The Lord of the Harvest

October is harvest time on the central coast of California. From Santa Margarita to San Miguel, vintners are harvesting their grape crop. They are reaping the rewards of their hard labor. They have spent many hours planting the vines, pruning the vines, watering the crop, weeding, and controlling the pests which could threaten the crop and destroy it. The grower worries about how the weather will affect his crop. Rain is good but not too much rain. Hot dry weather is good but not too hot and not too soon in the growing season. Cool nights are good for the grapevines but if it is too cold frost will destroy the fruit. Then the fruit must be harvested. This too takes a certain amount of calculation. The grape must be harvested when the fruits’ sugar is at a certain level to produce the necessary results. Harvesting too soon or too late can be disastrous.

My husband fancies himself a farmer. He spent many boyhood years on the family farm. He feels a deep connection with earth. Because of this he thoroughly enjoys mowing the lawn. I think it helps him to rekindle his connection with dirt. Shortly after we moved to our home on Vine Street, the farmer in him came out and he planted some grapevines in our backyard. Our grapevines however do not look like the ones I see spreading over the hills of Paso Robles. The vines which dot the hills around the North County are healthy, green and lush. They are pruned and tied to grow in a certain direction. They produce lush, lovely, and abundant fruit.

Sadly, our grapevines have not been taken care of. Though my husband desired to grow lush lovely grapes, he lacked the time to take care of them. I have endeavored to care for the vines, but I hate yard work. Our grapevines do not produce lovely fruit. They hardly produce any fruit at all. We rarely prune them so the branches are spreading in every direction. The leaves have spots on them which is probably a fungus of some sort. They do get water, sometimes, and they are so sad looking that even the pests leave them alone. We have yet to harvest a crop for our grapevines.

In John 15, Jesus compares our relationship with Him to a grapevine.
“I am the vine; you are the branches. If a man remains in me and I in him, he will bear much fruit; apart from me you can do nothing.” (v. 5) The branches cannot bear fruit on their own. They must be connected to the vine. In the same way, we cannot bear fruit on our own. We must be connected to Jesus Christ; we must abide in Him, get our nourishment from Him.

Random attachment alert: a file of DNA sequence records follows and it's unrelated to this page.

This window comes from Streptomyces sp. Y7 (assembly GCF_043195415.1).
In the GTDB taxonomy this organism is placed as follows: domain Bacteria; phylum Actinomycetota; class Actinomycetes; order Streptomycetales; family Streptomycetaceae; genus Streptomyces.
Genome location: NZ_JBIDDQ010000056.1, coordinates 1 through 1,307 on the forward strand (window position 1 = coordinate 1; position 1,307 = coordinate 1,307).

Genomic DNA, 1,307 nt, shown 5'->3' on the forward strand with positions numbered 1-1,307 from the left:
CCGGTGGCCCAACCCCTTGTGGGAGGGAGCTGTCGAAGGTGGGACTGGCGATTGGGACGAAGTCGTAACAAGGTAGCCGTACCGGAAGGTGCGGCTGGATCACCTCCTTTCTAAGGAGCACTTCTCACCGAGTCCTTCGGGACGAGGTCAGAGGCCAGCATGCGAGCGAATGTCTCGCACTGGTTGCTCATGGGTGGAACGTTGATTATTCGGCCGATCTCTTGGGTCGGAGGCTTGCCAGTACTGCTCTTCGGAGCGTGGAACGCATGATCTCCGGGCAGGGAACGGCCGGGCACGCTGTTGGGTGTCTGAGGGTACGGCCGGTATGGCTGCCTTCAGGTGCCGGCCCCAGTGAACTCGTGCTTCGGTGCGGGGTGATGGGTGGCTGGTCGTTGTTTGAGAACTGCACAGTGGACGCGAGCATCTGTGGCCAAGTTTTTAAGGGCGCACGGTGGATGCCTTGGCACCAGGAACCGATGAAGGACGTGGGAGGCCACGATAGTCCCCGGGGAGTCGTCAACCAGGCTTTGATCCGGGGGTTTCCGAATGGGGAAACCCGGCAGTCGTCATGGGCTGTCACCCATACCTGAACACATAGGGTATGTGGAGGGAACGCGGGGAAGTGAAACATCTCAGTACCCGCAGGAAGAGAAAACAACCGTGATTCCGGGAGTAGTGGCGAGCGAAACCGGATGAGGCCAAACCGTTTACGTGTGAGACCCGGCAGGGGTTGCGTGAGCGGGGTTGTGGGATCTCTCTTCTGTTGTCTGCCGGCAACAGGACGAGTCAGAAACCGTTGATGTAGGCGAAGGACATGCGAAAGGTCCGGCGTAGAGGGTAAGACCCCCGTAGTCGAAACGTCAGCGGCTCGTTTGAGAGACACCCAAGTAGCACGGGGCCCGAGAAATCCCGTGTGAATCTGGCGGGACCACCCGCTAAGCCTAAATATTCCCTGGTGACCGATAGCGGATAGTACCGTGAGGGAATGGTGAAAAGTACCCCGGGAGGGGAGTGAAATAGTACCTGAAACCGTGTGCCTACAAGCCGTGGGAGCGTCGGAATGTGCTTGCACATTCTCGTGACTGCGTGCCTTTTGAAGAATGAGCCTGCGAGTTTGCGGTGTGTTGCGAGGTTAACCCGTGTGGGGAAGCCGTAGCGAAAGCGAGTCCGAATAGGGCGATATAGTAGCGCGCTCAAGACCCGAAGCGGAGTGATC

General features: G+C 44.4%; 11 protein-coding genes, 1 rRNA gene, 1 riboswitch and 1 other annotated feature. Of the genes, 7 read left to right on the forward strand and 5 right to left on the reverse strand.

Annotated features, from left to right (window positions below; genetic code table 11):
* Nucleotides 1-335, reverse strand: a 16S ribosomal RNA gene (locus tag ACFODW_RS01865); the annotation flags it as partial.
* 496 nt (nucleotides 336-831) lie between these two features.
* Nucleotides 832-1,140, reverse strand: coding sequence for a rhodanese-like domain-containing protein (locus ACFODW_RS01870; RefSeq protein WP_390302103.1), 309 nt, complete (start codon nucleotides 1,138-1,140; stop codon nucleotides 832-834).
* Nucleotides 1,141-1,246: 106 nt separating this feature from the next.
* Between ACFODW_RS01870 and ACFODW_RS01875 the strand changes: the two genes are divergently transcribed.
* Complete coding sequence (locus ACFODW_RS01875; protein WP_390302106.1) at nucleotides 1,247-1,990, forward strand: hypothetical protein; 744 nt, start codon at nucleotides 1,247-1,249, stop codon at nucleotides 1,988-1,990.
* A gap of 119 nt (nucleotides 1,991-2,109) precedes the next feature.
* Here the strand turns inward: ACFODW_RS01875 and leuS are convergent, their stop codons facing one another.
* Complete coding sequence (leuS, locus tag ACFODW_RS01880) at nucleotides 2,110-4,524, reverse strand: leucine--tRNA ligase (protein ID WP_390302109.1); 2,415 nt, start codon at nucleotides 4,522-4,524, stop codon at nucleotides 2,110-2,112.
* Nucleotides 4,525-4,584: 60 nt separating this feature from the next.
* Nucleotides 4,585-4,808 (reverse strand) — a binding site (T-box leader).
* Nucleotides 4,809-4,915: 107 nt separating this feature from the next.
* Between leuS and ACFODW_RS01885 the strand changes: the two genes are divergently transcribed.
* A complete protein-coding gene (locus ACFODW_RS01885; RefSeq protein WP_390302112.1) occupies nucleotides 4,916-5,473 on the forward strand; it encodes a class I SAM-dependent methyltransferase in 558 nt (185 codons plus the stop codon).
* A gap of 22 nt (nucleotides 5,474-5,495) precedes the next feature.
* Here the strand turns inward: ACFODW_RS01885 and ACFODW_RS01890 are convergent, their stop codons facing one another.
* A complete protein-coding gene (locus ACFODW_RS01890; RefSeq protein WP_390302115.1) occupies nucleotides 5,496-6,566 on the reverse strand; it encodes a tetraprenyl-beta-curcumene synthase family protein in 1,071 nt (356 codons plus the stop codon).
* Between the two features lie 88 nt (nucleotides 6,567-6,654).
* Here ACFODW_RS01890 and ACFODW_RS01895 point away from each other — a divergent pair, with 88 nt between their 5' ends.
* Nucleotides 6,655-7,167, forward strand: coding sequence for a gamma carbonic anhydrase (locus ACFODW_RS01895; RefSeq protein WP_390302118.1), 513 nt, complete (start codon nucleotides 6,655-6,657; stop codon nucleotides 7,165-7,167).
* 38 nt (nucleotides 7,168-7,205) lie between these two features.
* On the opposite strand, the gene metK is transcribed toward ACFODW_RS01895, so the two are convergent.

Jesus also tells us in verse 1 that God is the vinedresser.”I am the true vine, and My Father is the vinedresser. Every branch in Me that does not bear fruit, He takes away; and every branch that bears fruit, He prunes it, that it may bear more fruit.” The vinedresser is in charge of caring for the vines. It is his job to cut away the dead branches and prune the good ones. By cutting away the unnecessary branches, more nourishment can be directed to the healthy part of the vine thereby producing sweeter and more abundant fruit. It is quite a skill to prune grapevines. One must know just the right branches to cut away and which to leave. Because God knows us intimately, he knows which branches in our lives to cut away. He prunes our lives with skill and love so not to leave us downtrodden. He uses His Word, His church, and His people to convict us of our sin and shed those things in our lives which keep us from bearing sweet, lovely, lush fruit.

The branches do not bear fruit to please themselves. The vinedresser harvests the fruit to give away to others. Such it is with the fruit that Christians produce. We serve others by bearing fruit. We also glorify God. John 15:8 says, “By this is My Father glorified, that you bear much fruit, and so prove to be My disciples.” The loveliness of the branches and the quality of the fruit is a testament to the hard work and care of the vinedresser. By bearing quality fruit in our lives, we testify to God’s love and care for us. As Christians, it is our job to stay attached to the vine, Jesus Christ. We do this not only by cultivating our personal walk with Christ, but also by being a vital part of a local church body. Both elements add to our nourishment which allows us to bear fruit. The producing of fruit comes naturally to a healthy branch.

The grapevines in my yard are not productive because I did not want to do the work necessary to produce good grapes. When I look at my spiritual life, I do not want to be a shriveled, barren branch. I desire to be a healthy branch that produces much fruit. So I will abide in Christ, and I will submit to the Father’s pruning, knowing that His loving hands will prune only what is necessary; not too much and not too little. And I will spread my branches out in the direction the Father desires and watch as He harvests the sweet and lush fruit for His glory.


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